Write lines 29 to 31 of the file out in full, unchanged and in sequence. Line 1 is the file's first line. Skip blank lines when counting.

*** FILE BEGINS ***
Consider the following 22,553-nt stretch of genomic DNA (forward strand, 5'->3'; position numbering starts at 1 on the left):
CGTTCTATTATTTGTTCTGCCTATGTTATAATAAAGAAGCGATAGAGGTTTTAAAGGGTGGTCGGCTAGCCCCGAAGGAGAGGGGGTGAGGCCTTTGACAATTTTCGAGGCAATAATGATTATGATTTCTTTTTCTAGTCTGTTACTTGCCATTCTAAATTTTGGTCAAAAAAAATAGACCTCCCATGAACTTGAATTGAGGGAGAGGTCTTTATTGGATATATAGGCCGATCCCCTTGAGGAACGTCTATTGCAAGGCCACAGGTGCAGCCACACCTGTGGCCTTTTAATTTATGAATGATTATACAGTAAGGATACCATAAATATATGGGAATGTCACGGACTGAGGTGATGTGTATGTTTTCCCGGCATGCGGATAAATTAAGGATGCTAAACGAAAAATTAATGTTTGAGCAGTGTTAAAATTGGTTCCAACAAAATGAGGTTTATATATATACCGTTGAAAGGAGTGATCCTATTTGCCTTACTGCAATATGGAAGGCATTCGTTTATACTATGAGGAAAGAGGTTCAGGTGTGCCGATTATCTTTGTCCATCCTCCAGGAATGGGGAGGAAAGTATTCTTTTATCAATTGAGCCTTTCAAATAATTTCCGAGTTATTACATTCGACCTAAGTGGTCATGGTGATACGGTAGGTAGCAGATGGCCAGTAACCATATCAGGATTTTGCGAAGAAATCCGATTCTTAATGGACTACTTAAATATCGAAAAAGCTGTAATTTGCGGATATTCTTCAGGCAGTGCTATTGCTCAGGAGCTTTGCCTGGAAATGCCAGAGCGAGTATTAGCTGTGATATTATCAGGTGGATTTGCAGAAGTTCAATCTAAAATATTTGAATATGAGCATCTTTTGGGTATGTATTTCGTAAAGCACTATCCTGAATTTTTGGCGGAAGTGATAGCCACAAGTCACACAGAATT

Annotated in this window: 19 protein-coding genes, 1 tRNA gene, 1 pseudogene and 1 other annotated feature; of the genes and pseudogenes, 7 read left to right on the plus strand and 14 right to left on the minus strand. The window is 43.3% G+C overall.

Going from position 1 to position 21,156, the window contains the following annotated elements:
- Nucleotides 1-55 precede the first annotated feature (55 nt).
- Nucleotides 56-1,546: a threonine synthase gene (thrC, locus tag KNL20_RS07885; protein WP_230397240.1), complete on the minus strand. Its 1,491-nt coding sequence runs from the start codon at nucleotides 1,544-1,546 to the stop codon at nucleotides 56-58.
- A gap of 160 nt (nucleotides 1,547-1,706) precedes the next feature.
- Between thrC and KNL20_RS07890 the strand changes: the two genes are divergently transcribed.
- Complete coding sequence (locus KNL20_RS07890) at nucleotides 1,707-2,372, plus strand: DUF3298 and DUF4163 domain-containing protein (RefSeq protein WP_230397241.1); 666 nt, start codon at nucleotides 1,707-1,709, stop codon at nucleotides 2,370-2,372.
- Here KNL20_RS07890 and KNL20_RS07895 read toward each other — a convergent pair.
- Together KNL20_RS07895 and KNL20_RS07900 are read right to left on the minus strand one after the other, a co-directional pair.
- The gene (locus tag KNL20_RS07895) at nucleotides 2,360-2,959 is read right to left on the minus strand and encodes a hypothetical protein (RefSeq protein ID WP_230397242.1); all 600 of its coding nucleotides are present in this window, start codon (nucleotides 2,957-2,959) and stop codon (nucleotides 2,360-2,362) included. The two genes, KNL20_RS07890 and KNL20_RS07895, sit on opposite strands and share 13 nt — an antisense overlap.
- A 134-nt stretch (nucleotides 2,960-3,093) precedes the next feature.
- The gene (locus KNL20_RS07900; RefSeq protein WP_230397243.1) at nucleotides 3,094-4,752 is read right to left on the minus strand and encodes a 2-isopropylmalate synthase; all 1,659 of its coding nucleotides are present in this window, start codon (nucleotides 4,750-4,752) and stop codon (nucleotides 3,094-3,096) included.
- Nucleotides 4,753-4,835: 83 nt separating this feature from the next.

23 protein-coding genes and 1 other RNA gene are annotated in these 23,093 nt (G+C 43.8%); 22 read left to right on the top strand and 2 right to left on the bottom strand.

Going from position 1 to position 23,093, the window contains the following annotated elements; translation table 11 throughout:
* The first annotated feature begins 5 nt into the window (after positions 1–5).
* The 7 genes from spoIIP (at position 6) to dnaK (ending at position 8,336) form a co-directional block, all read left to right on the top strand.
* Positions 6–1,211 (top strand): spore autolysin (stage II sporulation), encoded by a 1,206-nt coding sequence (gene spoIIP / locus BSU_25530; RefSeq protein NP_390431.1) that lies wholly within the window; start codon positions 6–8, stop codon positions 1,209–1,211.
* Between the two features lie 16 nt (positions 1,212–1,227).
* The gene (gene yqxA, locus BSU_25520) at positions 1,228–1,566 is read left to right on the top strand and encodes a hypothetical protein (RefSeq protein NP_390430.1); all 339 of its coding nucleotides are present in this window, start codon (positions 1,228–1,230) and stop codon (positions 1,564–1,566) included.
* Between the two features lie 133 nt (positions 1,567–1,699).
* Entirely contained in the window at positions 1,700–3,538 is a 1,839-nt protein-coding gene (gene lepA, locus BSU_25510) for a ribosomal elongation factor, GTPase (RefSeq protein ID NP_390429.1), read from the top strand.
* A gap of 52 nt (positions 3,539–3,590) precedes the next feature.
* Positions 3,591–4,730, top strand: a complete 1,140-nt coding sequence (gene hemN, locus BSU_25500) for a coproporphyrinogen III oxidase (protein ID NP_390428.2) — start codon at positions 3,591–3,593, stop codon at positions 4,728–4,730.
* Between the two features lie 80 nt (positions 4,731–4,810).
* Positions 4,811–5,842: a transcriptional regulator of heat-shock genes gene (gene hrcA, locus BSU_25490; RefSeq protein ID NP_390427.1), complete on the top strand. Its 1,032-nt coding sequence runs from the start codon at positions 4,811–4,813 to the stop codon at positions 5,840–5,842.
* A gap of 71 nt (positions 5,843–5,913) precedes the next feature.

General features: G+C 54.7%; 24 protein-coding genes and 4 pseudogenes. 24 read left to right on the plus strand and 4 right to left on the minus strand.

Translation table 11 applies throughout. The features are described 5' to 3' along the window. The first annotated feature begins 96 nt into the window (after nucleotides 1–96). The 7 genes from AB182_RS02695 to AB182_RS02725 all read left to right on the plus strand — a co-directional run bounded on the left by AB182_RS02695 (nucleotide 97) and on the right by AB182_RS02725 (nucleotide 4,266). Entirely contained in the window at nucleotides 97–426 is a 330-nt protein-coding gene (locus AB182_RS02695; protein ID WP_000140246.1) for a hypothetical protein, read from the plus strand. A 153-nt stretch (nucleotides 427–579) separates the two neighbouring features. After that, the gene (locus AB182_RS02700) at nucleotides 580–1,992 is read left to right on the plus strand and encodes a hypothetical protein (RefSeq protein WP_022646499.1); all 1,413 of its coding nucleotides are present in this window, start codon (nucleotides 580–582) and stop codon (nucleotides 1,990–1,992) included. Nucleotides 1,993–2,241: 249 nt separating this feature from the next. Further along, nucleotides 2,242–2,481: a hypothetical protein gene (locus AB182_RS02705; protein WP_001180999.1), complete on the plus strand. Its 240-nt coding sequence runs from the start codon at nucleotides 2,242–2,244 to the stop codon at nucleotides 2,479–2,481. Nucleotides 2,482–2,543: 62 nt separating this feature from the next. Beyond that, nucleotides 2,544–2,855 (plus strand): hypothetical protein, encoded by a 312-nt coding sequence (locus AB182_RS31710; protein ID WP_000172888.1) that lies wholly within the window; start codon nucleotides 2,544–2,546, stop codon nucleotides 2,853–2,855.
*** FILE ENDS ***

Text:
* A gap of 71 nt (positions 5,843–5,913) precedes the next feature.

General features: G+C 54.7%; 24 protein-coding genes and 4 pseudogenes. 24 read left to right on the plus strand and 4 right to left on the minus strand.

Translation table 11 applies throughout. The features are described 5' to 3' along the window. The first annotated feature begins 96 nt into the window (after nucleotides 1–96). The 7 genes from AB182_RS02695 to AB182_RS02725 all read left to right on the plus strand — a co-directional run bounded on the left by AB182_RS02695 (nucleotide 97) and on the right by AB182_RS02725 (nucleotide 4,266). Entirely contained in the window at nucleotides 97–426 is a 330-nt protein-coding gene (locus AB182_RS02695; protein ID WP_000140246.1) for a hypothetical protein, read from the plus strand. A 153-nt stretch (nucleotides 427–579) separates the two neighbouring features. After that, the gene (locus AB182_RS02700) at nucleotides 580–1,992 is read left to right on the plus strand and encodes a hypothetical protein (RefSeq protein WP_022646499.1); all 1,413 of its coding nucleotides are present in this window, start codon (nucleotides 580–582) and stop codon (nucleotides 1,990–1,992) included. Nucleotides 1,993–2,241: 249 nt separating this feature from the next. Further along, nucleotides 2,242–2,481: a hypothetical protein gene (locus AB182_RS02705; protein WP_001180999.1), complete on the plus strand. Its 240-nt coding sequence runs from the start codon at nucleotides 2,242–2,244 to the stop codon at nucleotides 2,479–2,481. Nucleotides 2,482–2,543: 62 nt separating this feature from the next. Beyond that, nucleotides 2,544–2,855 (plus strand): hypothetical protein, encoded by a 312-nt coding sequence (locus AB182_RS31710; protein ID WP_000172888.1) that lies wholly within the window; start codon nucleotides 2,544–2,546, stop codon nucleotides 2,853–2,855.